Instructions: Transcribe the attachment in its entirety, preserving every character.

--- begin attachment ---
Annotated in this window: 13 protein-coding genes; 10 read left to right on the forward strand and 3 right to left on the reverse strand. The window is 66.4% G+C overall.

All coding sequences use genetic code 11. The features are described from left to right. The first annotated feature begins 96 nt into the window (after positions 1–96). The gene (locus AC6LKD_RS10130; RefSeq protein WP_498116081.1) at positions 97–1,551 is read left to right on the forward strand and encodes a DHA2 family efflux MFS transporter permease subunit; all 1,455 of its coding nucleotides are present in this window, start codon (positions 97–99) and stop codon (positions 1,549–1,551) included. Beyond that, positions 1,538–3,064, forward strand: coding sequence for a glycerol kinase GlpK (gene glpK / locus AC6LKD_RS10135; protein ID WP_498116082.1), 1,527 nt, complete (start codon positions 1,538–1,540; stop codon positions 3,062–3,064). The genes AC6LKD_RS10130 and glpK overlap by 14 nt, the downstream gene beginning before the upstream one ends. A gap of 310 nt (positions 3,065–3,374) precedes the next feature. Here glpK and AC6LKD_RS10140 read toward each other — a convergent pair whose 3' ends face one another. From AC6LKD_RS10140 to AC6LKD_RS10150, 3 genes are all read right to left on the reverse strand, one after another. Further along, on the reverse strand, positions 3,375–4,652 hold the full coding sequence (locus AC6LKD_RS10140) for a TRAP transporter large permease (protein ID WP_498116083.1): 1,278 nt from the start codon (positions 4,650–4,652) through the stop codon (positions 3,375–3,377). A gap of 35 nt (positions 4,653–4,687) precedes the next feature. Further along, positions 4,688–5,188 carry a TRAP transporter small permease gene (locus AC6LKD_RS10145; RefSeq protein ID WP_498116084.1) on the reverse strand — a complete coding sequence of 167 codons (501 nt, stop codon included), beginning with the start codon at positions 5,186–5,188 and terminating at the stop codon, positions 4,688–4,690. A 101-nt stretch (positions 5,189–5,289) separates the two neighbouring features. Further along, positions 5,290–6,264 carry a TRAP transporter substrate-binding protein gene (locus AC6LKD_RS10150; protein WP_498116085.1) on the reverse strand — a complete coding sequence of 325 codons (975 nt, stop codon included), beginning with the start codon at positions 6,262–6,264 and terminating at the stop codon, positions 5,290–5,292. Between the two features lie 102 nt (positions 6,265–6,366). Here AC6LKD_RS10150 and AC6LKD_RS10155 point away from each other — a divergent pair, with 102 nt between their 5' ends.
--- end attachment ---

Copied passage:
Annotated in this window: 13 protein-coding genes; 10 read left to right on the forward strand and 3 right to left on the reverse strand. The window is 66.4% G+C overall.

All coding sequences use genetic code 11. The features are described from left to right. The first annotated feature begins 96 nt into the window (after positions 1–96). The gene (locus AC6LKD_RS10130; RefSeq protein WP_498116081.1) at positions 97–1,551 is read left to right on the forward strand and encodes a DHA2 family efflux MFS transporter permease subunit; all 1,455 of its coding nucleotides are present in this window, start codon (positions 97–99) and stop codon (positions 1,549–1,551) included. Beyond that, positions 1,538–3,064, forward strand: coding sequence for a glycerol kinase GlpK (gene glpK / locus AC6LKD_RS10135; protein ID WP_498116082.1), 1,527 nt, complete (start codon positions 1,538–1,540; stop codon positions 3,062–3,064). The genes AC6LKD_RS10130 and glpK overlap by 14 nt, the downstream gene beginning before the upstream one ends. A gap of 310 nt (positions 3,065–3,374) precedes the next feature. Here glpK and AC6LKD_RS10140 read toward each other — a convergent pair whose 3' ends face one another. From AC6LKD_RS10140 to AC6LKD_RS10150, 3 genes are all read right to left on the reverse strand, one after another. Further along, on the reverse strand, positions 3,375–4,652 hold the full coding sequence (locus AC6LKD_RS10140) for a TRAP transporter large permease (protein ID WP_498116083.1): 1,278 nt from the start codon (positions 4,650–4,652) through the stop codon (positions 3,375–3,377). A gap of 35 nt (positions 4,653–4,687) precedes the next feature. Further along, positions 4,688–5,188 carry a TRAP transporter small permease gene (locus AC6LKD_RS10145; RefSeq protein ID WP_498116084.1) on the reverse strand — a complete coding sequence of 167 codons (501 nt, stop codon included), beginning with the start codon at positions 5,186–5,188 and terminating at the stop codon, positions 4,688–4,690. A 101-nt stretch (positions 5,189–5,289) separates the two neighbouring features. Further along, positions 5,290–6,264 carry a TRAP transporter substrate-binding protein gene (locus AC6LKD_RS10150; protein WP_498116085.1) on the reverse strand — a complete coding sequence of 325 codons (975 nt, stop codon included), beginning with the start codon at positions 6,262–6,264 and terminating at the stop codon, positions 5,290–5,292. Between the two features lie 102 nt (positions 6,265–6,366). Here AC6LKD_RS10150 and AC6LKD_RS10155 point away from each other — a divergent pair, with 102 nt between their 5' ends.